When you have to say "no" to an employee
Updated: Dec 1, 2020
Sometimes you have no choice but to say “no” when you know the fairer answer to a workplace request would be “yes”. There isn’t money for an employee’s deserved raise; enough earned vacation days for a salaried individual’s extended vacation plan, though they have given the company many weekend hours; or sufficient resources to upgrade an outdated piece of equipment. No, no, no.
Even before you say it, you feel some angst about the potential reaction – will the employee continue to push the issue to everyone’s discomfort, bring others into the discussion after the fact, or shut down and disengage from their job? And how long will they hold the "no" decision against you?
For you — accountable for bigger picture outcomes — the obvious answer is a decisive “no”; for them, it is a stinging setback after taking a risk in making the proposal. Adding insult to injury, they likely have little recourse to your decision. You might tell yourself that dealing with these issues is why you make the big(ger) bucks, but you also know those bucks stop with you, and feeling like a jerk, well, it’s hard to put a price on that, even when you are doing the right thing for the company. Ultimately that is the right thing for all. But it still feels like a lose-lose scenario.
There are some approaches you can take to lessen the sting, even when the answer still must be “no” in the immediate future:
Engage the employee in your “if/then” red-light logic. Explain that if you say yes to a raise, then you would need to approve four other raises as well, the division wouldn’t meet profit goals, etc. Maybe they can see a solution or suggest a compromise that would work.
Try to offer a “yes” alongside the “no” which honors your duty to the company but also allows for some accommodation. “I simply can’t grant any raise at this time, but I could approve an extra three days of paid vacation time as a bonus for your great performance first quarter, and we’ll discuss a raise next quarter if we hit 105% of our goal” or “I can’t approve vacation time that you haven’t earned because of the company’s strict policy, but I can assign some work to you that could be done remotely on a project which you might complete during that time.”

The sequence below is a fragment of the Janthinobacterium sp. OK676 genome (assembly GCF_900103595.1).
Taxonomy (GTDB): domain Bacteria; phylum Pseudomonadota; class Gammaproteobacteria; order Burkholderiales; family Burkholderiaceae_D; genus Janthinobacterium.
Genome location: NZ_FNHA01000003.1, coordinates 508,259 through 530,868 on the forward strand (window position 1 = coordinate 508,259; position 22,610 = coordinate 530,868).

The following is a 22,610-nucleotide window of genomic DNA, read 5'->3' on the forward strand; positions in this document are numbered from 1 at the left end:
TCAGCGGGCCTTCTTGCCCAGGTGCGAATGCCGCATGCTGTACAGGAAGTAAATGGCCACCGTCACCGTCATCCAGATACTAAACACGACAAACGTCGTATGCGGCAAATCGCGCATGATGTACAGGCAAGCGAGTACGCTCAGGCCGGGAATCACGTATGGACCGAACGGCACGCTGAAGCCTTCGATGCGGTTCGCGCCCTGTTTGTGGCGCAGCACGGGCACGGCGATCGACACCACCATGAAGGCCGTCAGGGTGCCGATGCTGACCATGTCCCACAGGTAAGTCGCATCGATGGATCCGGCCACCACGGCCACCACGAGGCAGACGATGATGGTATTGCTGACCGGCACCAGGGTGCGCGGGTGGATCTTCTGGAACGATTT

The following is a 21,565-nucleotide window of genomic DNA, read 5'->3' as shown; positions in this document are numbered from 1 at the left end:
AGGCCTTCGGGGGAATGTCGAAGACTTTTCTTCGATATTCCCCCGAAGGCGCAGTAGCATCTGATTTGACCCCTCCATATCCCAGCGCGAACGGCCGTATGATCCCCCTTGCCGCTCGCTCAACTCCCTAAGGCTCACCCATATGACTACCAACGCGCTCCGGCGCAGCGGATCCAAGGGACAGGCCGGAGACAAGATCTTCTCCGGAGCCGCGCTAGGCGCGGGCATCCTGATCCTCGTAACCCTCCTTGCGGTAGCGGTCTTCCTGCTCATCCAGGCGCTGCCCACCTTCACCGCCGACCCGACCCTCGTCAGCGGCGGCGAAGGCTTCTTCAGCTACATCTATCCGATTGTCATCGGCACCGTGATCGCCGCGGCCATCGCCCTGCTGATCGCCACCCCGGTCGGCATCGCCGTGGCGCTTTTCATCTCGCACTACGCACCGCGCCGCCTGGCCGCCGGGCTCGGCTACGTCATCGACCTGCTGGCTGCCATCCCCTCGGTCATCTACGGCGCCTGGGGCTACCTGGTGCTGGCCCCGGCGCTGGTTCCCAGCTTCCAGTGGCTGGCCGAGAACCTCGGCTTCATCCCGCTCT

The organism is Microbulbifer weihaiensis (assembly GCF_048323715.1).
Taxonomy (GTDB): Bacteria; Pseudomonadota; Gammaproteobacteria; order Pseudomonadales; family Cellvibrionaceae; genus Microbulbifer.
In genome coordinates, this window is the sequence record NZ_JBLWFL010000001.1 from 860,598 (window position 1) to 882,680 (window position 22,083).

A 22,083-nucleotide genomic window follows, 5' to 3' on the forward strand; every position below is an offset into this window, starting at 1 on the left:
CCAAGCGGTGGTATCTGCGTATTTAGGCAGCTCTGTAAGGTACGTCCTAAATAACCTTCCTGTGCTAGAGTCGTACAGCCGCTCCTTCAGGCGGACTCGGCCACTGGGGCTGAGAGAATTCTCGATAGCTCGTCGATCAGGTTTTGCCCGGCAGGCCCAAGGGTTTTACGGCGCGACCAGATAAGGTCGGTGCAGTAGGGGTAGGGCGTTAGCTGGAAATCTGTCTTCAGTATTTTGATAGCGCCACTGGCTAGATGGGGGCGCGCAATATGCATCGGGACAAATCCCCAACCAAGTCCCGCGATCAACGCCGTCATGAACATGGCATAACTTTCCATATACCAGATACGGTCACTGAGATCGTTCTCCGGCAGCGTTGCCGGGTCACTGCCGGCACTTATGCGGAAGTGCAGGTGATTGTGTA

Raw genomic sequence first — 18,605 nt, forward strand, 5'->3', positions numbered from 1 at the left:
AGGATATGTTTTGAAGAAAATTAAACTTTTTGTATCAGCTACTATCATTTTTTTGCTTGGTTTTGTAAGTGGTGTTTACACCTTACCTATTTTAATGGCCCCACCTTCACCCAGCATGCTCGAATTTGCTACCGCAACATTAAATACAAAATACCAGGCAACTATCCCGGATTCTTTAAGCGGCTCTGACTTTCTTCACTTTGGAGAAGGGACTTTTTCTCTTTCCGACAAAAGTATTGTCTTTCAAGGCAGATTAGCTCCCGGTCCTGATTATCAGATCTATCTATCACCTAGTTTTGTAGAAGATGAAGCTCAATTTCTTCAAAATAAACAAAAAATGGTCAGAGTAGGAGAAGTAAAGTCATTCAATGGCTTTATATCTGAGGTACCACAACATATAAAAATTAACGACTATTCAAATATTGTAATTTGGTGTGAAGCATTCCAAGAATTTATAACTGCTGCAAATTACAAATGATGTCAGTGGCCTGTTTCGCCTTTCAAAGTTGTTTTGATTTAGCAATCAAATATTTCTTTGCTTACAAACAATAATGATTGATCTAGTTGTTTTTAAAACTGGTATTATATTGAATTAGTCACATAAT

Respect the staff person’s right to make a reasonable suggestion and reinforce that behavior, even if you can’t honor the request. A sentence that begins with, “I’m glad you brought this to me to consider” sets a better tone than an immediate, apologetic no. All the person hears is the “no” if you lead with it.
Don’t apologize for the decision if it was the right one, but do express a true empathy for what the answer means to the employee: “I can understand why this answer isn’t what you want to hear, and that you are disappointed with it and probably with me, too, and I wish I could have made a different decision, but this is the right decision at this time.”
Don’t kick responsibility for your decision to someone else. “I’d like to do what you’re asking, but… [the board/CEO/your direct supervisor] would have my butt.” This Teflon response will invite discussion in the broader workplace and it erodes trust in your authority to make decisions on behalf of the company. These “us against them” explanations seldom work out the way you hope. There is no “we” in “no”.
Try to determine a fair timeframe to revisit the idea. There is a reason you said no at this time, but is that a permanent no? Might you offer a date when you could revisit the discussion?
If there is no hope at the present time, or into the foreseeable future, for employees to improve earnings, have updated equipment, or to establish better work/life balance, you won’t be able to retain top talent. If you can’t see a “yes” on the horizon for a reasonable request, now may be a good time to consider more realistic staffing levels, pricing structure changes, or 80/20 client composition analysis. Working on your business rather than in it is prudent if you find yourself having too many of these conversations and asking your best employees to shoulder the burden of not having an effective strategic plan or workable cash flow projection.